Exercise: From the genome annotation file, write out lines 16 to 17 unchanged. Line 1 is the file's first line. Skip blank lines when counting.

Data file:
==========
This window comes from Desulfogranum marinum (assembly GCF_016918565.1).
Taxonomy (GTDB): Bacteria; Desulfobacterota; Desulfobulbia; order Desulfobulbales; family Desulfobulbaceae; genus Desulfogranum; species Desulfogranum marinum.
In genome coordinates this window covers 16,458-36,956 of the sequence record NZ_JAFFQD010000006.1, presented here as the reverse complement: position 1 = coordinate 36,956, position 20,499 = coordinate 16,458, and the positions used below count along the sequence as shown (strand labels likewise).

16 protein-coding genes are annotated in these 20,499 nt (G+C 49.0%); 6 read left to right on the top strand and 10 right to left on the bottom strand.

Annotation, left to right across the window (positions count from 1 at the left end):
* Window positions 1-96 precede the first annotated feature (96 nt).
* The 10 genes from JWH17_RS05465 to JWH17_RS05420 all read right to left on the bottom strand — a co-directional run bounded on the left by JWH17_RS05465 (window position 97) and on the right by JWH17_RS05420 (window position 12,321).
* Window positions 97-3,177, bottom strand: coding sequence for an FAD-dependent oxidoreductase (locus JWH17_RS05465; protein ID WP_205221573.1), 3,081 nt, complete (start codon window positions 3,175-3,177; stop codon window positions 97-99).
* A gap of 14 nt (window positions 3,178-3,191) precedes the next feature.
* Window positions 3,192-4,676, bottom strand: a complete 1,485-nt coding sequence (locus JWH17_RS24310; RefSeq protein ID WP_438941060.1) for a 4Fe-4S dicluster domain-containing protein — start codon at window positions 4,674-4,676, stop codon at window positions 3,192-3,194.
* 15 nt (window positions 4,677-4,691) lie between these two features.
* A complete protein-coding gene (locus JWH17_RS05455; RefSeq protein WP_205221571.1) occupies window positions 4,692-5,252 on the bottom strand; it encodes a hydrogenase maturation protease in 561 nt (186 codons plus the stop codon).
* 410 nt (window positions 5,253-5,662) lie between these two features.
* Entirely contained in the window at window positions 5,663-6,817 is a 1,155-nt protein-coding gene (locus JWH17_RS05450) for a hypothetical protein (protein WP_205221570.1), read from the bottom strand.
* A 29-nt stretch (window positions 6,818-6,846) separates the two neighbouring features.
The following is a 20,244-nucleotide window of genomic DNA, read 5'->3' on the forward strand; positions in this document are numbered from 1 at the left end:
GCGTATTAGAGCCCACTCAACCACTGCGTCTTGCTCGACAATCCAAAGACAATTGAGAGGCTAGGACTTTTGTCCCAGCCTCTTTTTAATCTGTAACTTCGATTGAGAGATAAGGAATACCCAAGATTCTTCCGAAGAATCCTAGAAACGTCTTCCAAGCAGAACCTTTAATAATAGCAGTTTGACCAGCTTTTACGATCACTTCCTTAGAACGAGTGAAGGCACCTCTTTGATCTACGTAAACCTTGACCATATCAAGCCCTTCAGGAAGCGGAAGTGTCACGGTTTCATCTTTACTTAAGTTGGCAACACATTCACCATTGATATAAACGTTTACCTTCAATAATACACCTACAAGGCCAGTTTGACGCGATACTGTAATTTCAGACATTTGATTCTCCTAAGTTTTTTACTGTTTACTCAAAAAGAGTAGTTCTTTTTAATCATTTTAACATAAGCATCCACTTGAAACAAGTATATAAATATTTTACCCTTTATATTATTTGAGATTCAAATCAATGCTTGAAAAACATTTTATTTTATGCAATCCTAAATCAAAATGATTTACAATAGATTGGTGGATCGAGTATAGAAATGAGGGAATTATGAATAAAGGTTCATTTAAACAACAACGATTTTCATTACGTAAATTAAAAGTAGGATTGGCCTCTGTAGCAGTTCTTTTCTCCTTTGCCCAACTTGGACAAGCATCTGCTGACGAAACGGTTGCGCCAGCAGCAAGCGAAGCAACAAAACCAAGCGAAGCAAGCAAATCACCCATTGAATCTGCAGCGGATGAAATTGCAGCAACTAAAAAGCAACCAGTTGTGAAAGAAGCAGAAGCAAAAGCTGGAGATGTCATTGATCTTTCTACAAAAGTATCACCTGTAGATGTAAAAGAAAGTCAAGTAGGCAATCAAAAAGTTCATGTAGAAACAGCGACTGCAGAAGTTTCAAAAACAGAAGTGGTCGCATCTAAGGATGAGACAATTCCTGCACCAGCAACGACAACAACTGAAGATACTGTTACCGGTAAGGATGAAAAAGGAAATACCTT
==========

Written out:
The following is a 20,244-nucleotide window of genomic DNA, read 5'->3' on the forward strand; positions in this document are numbered from 1 at the left end:
GCGTATTAGAGCCCACTCAACCACTGCGTCTTGCTCGACAATCCAAAGACAATTGAGAGGCTAGGACTTTTGTCCCAGCCTCTTTTTAATCTGTAACTTCGATTGAGAGATAAGGAATACCCAAGATTCTTCCGAAGAATCCTAGAAACGTCTTCCAAGCAGAACCTTTAATAATAGCAGTTTGACCAGCTTTTACGATCACTTCCTTAGAACGAGTGAAGGCACCTCTTTGATCTACGTAAACCTTGACCATATCAAGCCCTTCAGGAAGCGGAAGTGTCACGGTTTCATCTTTACTTAAGTTGGCAACACATTCACCATTGATATAAACGTTTACCTTCAATAATACACCTACAAGGCCAGTTTGACGCGATACTGTAATTTCAGACATTTGATTCTCCTAAGTTTTTTACTGTTTACTCAAAAAGAGTAGTTCTTTTTAATCATTTTAACATAAGCATCCACTTGAAACAAGTATATAAATATTTTACCCTTTATATTATTTGAGATTCAAATCAATGCTTGAAAAACATTTTATTTTATGCAATCCTAAATCAAAATGATTTACAATAGATTGGTGGATCGAGTATAGAAATGAGGGAATTATGAATAAAGGTTCATTTAAACAACAACGATTTTCATTACGTAAATTAAAAGTAGGATTGGCCTCTGTAGCAGTTCTTTTCTCCTTTGCCCAACTTGGACAAGCATCTGCTGACGAAACGGTTGCGCCAGCAGCAAGCGAAGCAACAAAACCAAGCGAAGCAAGCAAATCACCCATTGAATCTGCAGCGGATGAAATTGCAGCAACTAAAAAGCAACCAGTTGTGAAAGAAGCAGAAGCAAAAGCTGGAGATGTCATTGATCTTTCTACAAAAGTATCACCTGTAGATGTAAAAGAAAGTCAAGTAGGCAATCAAAAAGTTCATGTAGAAACAGCGACTGCAGAAGTTTCAAAAACAGAAGTGGTCGCATCTAAGGATGAGACAATTCCTGCACCAGCAACGACAACAACTGAAGATACTGTTACCGGTAAGGATGAAAAAGGAAATACCTT